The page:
Here are the most effective ways to prevent and treat this difficult turf disease.
By Cindy Ratcliff
In the summer, humidity and excessively wet conditions can create the perfect opportunity for brown patch.
“Heavy rainfall, too much irrigation, wet and humid sites, poorly drained areas, long periods of wet foliage, wet thatch and damp soils are the main factors,” says Joseph Rimelspach, program specialist, plant pathology, at Ohio State University.
Here’s Rimelspach’s best “turf doctor” counsel to help you identify and treat brown patch or, during a good year, prevent it.
Brown Patch or Rhizoctonia Blight
The fungus Rhizoctonia solani
Grasses at Risk
+ All common turf grasses
+ Especially lush, cool-season grasses
+ Tall fescue lawns
+ Hot, wet and humid weather patterns
+ Daytime temperatures 80 to mid 90s
+ Nighttime temperatures warm, mid 60s and above
+ Abundant rainfall
Areas of Increased Susceptibility
+ Overly irrigated sites
+ Wet soils and poor drainage
+ Shaded lawn areas
+ Lawn areas with little to no air movement
+ Irregular to circular patches (6 inches to 2 feet in diameter)
+ Patches variable shades of tan to brown
+ Outer edges of patch may be darker
+ Irregularly shaped dark lesions on leaves
+ Gray to white fungal growth when turf is wet and during high humidity (may be seen in the early morning with dew)
“There are many challenges to accurately diagnosing brown grass in lawns,” Rimelspach says. “Since all common turfgrasses can get brown patch, it is difficult to rule out the disease on the basis of the type of grass in the lawn.”
If there are brown patches in a lawn and the turf and site are dry, brown patch is most likely not the problem, he says. Not sure? Sample turf and send it to a lab for testing. It’s the safest way to get an accurate diagnosis.
Most extension agencies will charge from $20 to $75 for disease identification, and some universities charge $100 to $150, depending on whether you want a phone consultation or a written report of their findings. Turnaround time varies from one day to several weeks, depending on the disease, but is typically around three days.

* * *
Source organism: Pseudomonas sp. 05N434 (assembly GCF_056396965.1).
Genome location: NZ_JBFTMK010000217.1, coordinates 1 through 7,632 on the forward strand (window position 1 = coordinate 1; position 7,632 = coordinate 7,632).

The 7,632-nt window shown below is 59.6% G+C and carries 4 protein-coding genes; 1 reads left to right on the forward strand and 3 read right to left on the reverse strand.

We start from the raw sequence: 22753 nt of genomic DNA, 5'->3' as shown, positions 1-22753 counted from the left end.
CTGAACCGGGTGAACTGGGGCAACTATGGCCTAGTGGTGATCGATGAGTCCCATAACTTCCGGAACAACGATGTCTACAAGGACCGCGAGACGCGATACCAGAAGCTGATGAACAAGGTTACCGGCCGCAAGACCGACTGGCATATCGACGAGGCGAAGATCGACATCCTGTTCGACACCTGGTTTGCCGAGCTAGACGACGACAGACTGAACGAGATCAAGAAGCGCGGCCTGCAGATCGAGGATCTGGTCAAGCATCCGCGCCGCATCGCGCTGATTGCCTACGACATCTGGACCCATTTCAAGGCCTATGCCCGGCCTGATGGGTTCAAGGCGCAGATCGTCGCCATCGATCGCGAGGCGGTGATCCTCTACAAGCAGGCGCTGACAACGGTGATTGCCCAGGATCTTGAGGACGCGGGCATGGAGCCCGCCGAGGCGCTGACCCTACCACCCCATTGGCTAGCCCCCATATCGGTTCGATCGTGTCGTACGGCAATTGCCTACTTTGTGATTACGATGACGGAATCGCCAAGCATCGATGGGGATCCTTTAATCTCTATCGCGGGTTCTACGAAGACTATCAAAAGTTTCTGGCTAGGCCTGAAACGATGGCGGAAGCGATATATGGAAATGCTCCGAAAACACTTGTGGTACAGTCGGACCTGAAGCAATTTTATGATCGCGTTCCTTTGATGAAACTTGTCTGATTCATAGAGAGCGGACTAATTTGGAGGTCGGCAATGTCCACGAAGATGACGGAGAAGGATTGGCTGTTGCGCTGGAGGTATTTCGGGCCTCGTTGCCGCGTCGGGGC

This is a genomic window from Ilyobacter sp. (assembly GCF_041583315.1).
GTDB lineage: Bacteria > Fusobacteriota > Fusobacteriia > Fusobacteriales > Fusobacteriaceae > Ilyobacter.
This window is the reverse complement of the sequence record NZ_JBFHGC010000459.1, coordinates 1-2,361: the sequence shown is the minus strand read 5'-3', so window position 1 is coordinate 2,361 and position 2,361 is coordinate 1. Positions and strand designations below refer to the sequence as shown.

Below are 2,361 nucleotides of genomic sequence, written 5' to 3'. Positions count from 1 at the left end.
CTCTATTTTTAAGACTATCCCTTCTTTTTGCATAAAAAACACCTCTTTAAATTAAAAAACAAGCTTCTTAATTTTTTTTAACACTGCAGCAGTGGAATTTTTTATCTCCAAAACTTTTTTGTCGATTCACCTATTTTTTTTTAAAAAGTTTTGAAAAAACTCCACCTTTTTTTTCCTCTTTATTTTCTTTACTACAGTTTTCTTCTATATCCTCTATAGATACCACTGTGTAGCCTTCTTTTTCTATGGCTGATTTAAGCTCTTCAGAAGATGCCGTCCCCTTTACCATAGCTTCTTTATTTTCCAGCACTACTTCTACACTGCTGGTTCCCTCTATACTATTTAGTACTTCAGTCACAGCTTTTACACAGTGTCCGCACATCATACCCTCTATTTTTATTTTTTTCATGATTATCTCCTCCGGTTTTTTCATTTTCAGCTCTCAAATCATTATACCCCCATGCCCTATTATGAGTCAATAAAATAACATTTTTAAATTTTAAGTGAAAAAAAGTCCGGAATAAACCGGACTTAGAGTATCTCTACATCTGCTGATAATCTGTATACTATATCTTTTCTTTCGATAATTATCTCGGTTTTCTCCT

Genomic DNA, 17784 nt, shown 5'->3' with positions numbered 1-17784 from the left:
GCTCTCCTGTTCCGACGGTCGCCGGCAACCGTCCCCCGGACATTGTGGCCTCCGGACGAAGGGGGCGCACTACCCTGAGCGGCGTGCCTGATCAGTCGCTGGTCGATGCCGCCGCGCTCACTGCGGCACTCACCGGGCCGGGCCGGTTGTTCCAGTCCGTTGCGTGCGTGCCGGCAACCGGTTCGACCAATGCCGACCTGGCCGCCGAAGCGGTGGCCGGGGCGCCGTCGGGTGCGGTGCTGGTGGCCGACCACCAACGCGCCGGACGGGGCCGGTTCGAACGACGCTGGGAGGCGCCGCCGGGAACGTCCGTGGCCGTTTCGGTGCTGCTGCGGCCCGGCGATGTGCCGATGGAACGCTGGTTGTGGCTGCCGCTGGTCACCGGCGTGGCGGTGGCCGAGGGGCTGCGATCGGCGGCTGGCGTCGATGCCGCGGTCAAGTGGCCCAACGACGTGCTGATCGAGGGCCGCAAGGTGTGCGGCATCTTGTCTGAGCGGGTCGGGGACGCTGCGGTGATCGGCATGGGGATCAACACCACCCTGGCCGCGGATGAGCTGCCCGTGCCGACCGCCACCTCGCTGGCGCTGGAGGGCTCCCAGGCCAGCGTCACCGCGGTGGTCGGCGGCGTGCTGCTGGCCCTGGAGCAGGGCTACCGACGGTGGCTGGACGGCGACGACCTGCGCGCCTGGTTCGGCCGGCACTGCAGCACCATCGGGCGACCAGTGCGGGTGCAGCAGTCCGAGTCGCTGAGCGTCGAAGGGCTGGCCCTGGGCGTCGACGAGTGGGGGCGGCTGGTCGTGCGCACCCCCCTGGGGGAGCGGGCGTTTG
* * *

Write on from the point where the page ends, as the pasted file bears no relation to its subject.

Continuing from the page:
+ Avoid excessive fertilizer, especially in summer. Several light fertilizer applications are less likely to trigger disease than one heavy application, Rimelspach says.
+ Keep grass as dry as possible.
+ Mow lawns and avoid excessively tall grass.
+ Improve airflow over the lawn by removing obstructions, like overgrown shrubs and trees. For golf courses, fans are sometimes used.
+ Avoid over-watering. Rimelspach recommends deep, infrequent irrigation early in the day, which gives turf leaves a chance to dry quicker.
+ Select genetically resistant grass cultivars, such as Wolfpack II, Hemi, Shenandoah Elite, Talladega and Turbo.
+ The National Turfgrass Evaluation Program offers information on turfgrass assessment for disease. Check it out online at www.ntep.org.
+ Dozens of products and more than 30 active ingredients are labeled for preventive and/ or curative control of brown patch.
Rimelspach suggests trying fungicides in the strobilurin family, such as Compas (trifloxys- trobin), Disarm (fluoxastrobin), Heritage (azoxystrobin) and Insignia (pyraclostrobin), which are effective against brown patch (always check labels for use restrictions).
+ Often, the disease will subside when weather conditions are cooler and dryer.
When a lawn has had previous brown patch problems, Rimelspach recommends you apply fungicides when humid weather and hot nights are predicted.
Applications should continue according to the fungicide label for as long as the hot, humid weather persists. Understanding the causes and taking the correct actions can help end and prevent brown patch turf disease.